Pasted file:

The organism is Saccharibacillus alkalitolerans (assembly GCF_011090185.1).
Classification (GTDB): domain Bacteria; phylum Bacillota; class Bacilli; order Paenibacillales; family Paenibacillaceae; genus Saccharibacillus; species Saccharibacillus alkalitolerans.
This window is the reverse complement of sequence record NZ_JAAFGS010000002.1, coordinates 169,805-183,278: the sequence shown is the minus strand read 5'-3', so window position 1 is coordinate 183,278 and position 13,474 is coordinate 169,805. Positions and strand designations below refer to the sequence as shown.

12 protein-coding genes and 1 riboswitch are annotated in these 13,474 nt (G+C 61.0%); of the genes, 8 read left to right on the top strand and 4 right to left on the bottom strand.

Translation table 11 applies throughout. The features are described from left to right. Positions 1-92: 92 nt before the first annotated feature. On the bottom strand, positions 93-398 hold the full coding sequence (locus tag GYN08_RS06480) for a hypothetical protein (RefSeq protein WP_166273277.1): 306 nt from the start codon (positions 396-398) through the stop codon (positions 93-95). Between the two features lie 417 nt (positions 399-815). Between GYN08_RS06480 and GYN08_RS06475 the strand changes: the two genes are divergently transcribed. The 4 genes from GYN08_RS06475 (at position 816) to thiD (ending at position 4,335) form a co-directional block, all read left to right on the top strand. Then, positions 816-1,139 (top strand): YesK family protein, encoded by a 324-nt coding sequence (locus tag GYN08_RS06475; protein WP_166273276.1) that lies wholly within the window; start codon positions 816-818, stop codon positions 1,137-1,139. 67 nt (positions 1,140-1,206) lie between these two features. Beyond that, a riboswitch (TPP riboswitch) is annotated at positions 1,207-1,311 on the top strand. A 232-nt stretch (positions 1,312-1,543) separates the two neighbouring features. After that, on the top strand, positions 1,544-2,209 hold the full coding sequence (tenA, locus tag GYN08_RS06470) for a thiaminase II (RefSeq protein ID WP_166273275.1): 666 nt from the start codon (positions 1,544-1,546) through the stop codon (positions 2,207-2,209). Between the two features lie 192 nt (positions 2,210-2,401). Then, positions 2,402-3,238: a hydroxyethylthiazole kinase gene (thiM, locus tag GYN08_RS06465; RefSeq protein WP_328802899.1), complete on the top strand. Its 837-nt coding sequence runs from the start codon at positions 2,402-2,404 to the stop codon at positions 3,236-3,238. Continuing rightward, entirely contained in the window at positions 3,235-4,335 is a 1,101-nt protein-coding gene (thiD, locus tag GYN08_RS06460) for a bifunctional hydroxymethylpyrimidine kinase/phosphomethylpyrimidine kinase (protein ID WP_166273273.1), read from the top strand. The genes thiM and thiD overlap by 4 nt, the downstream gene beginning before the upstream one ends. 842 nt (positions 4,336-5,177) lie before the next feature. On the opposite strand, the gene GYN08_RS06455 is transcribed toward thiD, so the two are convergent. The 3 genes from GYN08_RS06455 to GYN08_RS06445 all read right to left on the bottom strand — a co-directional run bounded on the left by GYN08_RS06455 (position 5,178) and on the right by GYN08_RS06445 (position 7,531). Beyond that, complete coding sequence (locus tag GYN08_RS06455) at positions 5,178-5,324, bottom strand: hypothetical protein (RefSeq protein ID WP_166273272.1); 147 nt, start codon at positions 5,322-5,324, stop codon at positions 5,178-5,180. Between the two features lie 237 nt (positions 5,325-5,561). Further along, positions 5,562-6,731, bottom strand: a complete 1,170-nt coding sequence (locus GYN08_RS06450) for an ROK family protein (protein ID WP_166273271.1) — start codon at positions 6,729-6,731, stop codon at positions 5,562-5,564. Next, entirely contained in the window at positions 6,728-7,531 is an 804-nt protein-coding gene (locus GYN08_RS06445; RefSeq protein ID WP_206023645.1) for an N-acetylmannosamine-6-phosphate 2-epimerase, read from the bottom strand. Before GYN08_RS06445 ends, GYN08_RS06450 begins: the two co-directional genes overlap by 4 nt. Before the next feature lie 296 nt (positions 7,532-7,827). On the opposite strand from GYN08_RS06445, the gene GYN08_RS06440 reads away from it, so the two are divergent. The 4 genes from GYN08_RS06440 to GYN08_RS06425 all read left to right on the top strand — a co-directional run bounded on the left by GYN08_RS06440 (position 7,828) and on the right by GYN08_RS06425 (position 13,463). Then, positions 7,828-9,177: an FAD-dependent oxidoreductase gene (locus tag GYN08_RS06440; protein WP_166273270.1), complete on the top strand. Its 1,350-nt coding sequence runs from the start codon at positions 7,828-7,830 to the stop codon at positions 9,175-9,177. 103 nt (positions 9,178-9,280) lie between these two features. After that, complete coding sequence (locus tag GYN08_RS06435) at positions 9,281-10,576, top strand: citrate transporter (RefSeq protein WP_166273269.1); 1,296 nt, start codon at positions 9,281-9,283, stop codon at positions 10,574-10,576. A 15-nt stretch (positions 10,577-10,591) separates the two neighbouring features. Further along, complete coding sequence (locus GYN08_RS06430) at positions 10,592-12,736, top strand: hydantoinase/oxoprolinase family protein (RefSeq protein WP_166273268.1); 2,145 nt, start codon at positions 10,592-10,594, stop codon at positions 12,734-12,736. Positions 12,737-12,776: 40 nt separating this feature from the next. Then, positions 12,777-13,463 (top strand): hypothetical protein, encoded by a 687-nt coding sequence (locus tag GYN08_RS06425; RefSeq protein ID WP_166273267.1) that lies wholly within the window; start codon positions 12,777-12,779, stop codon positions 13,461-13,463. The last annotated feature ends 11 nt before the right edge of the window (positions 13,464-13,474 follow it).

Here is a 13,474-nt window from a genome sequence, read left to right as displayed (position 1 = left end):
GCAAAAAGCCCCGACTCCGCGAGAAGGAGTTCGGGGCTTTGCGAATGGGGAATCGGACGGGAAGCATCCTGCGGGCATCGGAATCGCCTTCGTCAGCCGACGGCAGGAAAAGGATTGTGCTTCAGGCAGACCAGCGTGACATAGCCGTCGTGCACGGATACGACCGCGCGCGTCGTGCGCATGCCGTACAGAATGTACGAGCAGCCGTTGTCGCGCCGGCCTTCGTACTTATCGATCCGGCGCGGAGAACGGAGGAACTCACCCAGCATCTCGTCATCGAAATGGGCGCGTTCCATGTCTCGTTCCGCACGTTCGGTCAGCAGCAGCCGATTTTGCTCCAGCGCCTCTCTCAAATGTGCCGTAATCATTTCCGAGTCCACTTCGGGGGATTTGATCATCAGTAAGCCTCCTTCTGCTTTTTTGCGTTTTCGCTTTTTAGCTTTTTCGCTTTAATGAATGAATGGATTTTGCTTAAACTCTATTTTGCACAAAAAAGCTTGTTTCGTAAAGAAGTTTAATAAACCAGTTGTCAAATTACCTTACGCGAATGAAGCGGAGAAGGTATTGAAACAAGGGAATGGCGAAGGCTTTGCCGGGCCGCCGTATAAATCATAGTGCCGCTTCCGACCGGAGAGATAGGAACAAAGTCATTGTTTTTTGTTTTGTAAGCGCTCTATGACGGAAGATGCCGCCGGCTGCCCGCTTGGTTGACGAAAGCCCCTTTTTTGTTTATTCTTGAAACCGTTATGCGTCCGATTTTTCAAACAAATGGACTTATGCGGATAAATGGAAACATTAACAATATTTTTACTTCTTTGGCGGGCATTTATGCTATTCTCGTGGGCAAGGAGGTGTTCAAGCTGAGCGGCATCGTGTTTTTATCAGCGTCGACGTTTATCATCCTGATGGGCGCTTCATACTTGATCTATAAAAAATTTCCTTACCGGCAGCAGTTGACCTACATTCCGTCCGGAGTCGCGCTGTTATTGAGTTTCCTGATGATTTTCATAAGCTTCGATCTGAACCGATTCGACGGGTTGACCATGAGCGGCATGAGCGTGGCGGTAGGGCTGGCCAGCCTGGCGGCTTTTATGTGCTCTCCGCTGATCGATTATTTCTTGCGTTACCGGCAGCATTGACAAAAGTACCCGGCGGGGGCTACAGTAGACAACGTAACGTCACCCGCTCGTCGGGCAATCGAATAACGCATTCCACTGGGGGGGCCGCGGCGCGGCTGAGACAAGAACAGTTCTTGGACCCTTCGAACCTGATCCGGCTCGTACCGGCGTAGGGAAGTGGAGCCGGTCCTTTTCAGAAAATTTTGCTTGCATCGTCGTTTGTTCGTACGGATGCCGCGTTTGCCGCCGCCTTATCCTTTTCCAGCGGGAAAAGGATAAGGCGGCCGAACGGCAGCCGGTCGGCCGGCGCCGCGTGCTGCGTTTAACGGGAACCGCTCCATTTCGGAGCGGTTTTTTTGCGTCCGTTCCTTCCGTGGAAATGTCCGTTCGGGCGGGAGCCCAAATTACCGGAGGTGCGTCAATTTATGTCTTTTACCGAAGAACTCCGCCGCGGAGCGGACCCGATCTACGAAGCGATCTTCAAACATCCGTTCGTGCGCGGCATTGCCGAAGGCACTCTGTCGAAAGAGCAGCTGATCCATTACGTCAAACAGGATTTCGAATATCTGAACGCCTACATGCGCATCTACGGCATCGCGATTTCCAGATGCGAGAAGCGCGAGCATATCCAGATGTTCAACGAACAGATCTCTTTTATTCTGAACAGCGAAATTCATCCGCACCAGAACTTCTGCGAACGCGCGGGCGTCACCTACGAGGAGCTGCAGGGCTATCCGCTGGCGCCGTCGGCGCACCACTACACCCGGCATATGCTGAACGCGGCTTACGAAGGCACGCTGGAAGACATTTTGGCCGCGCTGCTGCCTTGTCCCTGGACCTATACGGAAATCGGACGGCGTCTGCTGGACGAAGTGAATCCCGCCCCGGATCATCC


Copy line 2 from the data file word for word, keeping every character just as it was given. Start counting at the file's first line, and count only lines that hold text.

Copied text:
Classification (GTDB): domain Bacteria; phylum Bacillota; class Bacilli; order Paenibacillales; family Paenibacillaceae; genus Saccharibacillus; species Saccharibacillus alkalitolerans.